Thursday, April 8, 2010

Trawling for Neighbors

There's a marina right next to my apartment complex. I walk by it every day, sometimes several times a day. The slips are filled with a variety of vessels—sailboats, powerboats, even a couple of enormous yachts. This year, one boat caught my eye, a small trawler called Namaste. In all the times I've walked by, I've never seen anyone on it. Yesterday, though, I met the owners and discovered that we've been neighbors since the fall.

The Namaste doesn't resemble any of the other crafts in the marina. It lacks the sleek lines of the yachts and the classic beauty of the sailboats. It looks like it was made to be useful, a no-nonsense workaday boat, with a pale gray hull and a pilothouse painted crisp white, accented by a thick red stripe. On the deck at the stern of the boat are two chairs next to one another, creating an inviting tableau.

E. and I met the owners while we were taking our afternoon constitutional with Cosmo. We were a short distance from the marina, wending our way toward our favorite bench overlooking Biscayne Bay, when we noticed another a couple walking along the sea wall near the bench. They noticed us, too, or more accurately, they noticed Cosmo, who's otherwise known in our family as "the conversation starter." The woman came over to pet him. In short order, I learned that her name is Bonnie and that she and her husband, Randy, own the Namaste and have been living on board since last November.

The two traveled to Miami from Maryland during the fall. It was a slow journey—the boat can only travel at about nine knots, or around ten miles per hour. There's no television on board, though a computer provides streaming video, so not too much hardship there. The kitchen is a tiny galley, but Bonnie likes to cook and finds it adequate. In short, life on board sounds a bit cramped, but otherwise not so different from my life in an apartment several stories up.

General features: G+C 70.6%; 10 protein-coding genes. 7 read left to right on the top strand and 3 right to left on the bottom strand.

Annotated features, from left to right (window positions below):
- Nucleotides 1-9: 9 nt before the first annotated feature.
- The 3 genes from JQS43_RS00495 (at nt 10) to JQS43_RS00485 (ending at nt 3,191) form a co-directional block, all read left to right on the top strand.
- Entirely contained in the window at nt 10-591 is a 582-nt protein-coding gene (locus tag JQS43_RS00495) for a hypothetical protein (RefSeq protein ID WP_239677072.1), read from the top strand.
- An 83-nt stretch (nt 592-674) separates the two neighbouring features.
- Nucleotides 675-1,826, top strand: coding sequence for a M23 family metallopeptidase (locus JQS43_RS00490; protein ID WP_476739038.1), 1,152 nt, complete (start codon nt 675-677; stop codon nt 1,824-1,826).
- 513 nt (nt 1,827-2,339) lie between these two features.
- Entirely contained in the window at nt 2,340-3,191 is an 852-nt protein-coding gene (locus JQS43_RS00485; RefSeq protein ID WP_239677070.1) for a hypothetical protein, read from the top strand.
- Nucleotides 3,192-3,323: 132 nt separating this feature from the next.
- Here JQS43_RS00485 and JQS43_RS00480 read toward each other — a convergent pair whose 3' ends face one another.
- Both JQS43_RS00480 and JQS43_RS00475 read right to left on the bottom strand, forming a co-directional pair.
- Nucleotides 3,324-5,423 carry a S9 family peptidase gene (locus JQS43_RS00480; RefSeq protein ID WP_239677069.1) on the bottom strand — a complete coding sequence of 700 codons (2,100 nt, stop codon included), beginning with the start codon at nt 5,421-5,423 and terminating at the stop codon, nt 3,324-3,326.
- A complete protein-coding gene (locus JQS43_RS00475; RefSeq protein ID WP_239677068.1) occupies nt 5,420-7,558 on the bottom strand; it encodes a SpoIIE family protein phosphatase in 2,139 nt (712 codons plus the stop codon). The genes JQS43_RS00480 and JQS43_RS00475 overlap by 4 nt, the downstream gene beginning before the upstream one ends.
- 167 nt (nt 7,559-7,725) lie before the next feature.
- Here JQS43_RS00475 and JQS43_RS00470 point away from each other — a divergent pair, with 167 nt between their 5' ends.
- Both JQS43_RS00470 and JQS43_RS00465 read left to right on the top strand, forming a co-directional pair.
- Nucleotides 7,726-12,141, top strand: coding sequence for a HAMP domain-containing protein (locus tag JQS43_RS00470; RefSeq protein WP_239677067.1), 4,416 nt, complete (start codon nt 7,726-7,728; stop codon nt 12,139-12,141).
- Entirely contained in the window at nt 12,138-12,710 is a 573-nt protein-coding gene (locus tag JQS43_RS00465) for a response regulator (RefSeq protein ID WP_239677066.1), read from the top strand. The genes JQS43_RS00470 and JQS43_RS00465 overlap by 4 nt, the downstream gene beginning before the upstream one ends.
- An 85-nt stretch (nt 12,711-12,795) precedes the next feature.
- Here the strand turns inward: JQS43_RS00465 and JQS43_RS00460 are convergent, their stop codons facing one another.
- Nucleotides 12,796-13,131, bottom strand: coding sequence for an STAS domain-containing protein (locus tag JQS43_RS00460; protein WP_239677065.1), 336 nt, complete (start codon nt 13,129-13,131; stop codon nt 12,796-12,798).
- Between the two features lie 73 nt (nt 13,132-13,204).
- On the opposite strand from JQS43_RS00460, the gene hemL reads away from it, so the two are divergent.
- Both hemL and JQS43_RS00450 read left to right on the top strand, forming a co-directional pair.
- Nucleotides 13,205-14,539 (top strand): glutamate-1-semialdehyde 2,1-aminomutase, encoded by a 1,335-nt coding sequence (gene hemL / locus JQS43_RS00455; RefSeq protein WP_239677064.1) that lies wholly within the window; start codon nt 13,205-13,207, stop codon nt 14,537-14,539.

Miami's historically cold winter presented a few challenges. The couple had planned to do some cruising to nearby islands, but for much of the winter it was too chilly to be out on the water. And they really had to cuddle up on those frigid nights when the temperatures dipped into the thirties.

Bonnie and Randy have invited us to come see them on their boat. Given my extreme susceptibility to motion sickness, it may be a short visit, but I'm looking forward to it. And we'll be sure to invite them to our place. Other than a big screen TV, I'm not sure we have much to offer that they don't already have on their floating home. Other than Cosmo, that is.

Click on the photograph to enlarge it.

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